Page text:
Private Investigator Surveillance Equipment
At its most basic level, private investigator surveillance equipment is just the same as the police surveillance equipment, there are a few differences however. First of all, newer and part time private investigators may be on a limited budget and unable to afford all the fancy cameras that the cops have. If you’re just starting out as a surveillance private investigator, you might just have a basic camera and nothing else to work with.
This is actually okay for some of the more basic kinds of investigations that new private investigators take on. Marital infidelity investigations are a good example of this. You don’t need an informant wearing a wire to prove that your client’s husband or wife is stepping out on them, usually a few pictures will do the trick. Furthermore, the kinds of people you’re investigating usually won’t usually be as wary and dangerous as the people the cops need to watch. While a cheating spouse might be careful about covering their tracks, they’ll still be much easier to follow than career criminals who’ve spent their lives on the lookout for cops, so you can make do without all the expensive, top of the line private investigator surveillance equipment.
On the other hand, a big detective agency might have an even larger budget than most police departments. Unlike their novice counterparts they’ll be fully decked out with all the best and newest gear, their cameras and microphones will be smaller and their lenses will zoom in even further!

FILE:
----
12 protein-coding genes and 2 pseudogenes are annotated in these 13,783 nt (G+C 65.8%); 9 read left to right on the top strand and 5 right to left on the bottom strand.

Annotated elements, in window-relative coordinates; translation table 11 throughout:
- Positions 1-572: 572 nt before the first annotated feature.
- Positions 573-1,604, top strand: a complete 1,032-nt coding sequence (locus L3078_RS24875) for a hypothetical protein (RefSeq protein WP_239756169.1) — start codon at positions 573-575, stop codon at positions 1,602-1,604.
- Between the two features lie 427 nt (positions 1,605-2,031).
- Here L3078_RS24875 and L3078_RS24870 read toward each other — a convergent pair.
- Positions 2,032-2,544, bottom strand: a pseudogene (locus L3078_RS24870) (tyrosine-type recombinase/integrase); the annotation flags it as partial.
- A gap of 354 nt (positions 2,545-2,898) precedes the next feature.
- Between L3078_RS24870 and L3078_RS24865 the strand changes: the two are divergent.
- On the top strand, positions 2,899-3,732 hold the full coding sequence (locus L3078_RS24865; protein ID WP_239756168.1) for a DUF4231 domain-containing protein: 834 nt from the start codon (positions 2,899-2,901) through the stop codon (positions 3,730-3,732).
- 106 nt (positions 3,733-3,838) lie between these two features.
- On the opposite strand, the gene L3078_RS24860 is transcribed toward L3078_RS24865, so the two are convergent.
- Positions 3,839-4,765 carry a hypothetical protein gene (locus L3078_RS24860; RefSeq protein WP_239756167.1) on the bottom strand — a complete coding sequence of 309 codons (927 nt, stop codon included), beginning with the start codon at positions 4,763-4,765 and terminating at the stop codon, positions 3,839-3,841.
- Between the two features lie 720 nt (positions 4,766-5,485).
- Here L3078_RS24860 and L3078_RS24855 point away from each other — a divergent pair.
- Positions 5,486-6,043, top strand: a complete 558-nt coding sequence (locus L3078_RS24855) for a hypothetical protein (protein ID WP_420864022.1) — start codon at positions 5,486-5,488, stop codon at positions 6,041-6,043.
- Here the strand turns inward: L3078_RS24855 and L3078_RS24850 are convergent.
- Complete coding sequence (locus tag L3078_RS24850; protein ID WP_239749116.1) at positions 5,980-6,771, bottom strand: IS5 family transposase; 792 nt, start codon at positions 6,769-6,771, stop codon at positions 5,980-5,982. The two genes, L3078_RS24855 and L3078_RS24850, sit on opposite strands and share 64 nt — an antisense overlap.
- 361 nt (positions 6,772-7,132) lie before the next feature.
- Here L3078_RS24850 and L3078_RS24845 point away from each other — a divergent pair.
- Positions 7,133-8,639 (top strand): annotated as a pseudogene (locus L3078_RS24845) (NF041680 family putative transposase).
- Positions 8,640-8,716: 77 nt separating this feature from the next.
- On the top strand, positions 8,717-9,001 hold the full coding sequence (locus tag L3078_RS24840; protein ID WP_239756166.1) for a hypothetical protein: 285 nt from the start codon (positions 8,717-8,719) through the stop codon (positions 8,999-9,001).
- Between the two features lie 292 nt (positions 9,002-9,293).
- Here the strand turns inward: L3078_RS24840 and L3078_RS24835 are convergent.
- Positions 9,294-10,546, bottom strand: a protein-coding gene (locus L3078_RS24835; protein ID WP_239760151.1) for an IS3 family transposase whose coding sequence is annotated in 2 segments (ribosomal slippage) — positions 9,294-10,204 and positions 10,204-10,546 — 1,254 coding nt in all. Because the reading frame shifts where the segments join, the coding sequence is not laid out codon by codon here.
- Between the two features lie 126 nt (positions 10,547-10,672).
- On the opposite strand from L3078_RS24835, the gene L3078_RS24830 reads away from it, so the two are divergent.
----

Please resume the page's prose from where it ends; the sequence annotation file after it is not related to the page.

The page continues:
Private Investigator Surveillance Techniques
Like private investigator surveillance equipment, private investigator surveillance techniques are similar to the ones the police use. In fact many private investigators have law enforcement backgrounds, so sometimes they really will be using the exact same skills they learned on the police force.
There are some key differences however. For starters, because private investigators aren’t police, they can’t get warrants. Among other things, this means that they can’t wiretap a phone, or a install a surveillance device in the target’s computer. Those differences aside, here are a few great tricks that both cops and surveillance private investigators can use:
- Look for dew on cars in the morning. If the vehicle of interest doesn’t have dew on it, but the ones nearby do, the car may have been moved overnight.
- You can often determine how many families live in a residence by counting the number of electric meters.
- Stay right behind a vehicle you’re tailing when you’re in high traffic areas like cities. Keep a car in between you when they traffic is slower. The heavy traffic and stop lights of city driving make it easy to lose sight of a vehicle.
- Always take detailed notes. Dates, times, places, licence numbers, the content of conversations, anything relevant even if it’s not something you think you’ll need to know. This information will come in handy when you’re writing up a report for your client later on, or if you’re called on to testify in court.
- Finally, keep a roll or toilet paper in your surveillance vehicle. This sounds gross but it’s an important one! Stake outs can last for hours on end and it’ll all be for nothing if you’re not watching at the right moment. Sometimes there aren’t any businesses nearby to do your business at, or you can’t leave your vehicle without being spotted. It’s better to be prepared when nature calls.
This is just a sample of a few private investigator surveillance techniques. Veteran detectives learn their trade the hard way, through years and years of experience, so every investigator has their own special toolbox of tricks and techniques that work best for them.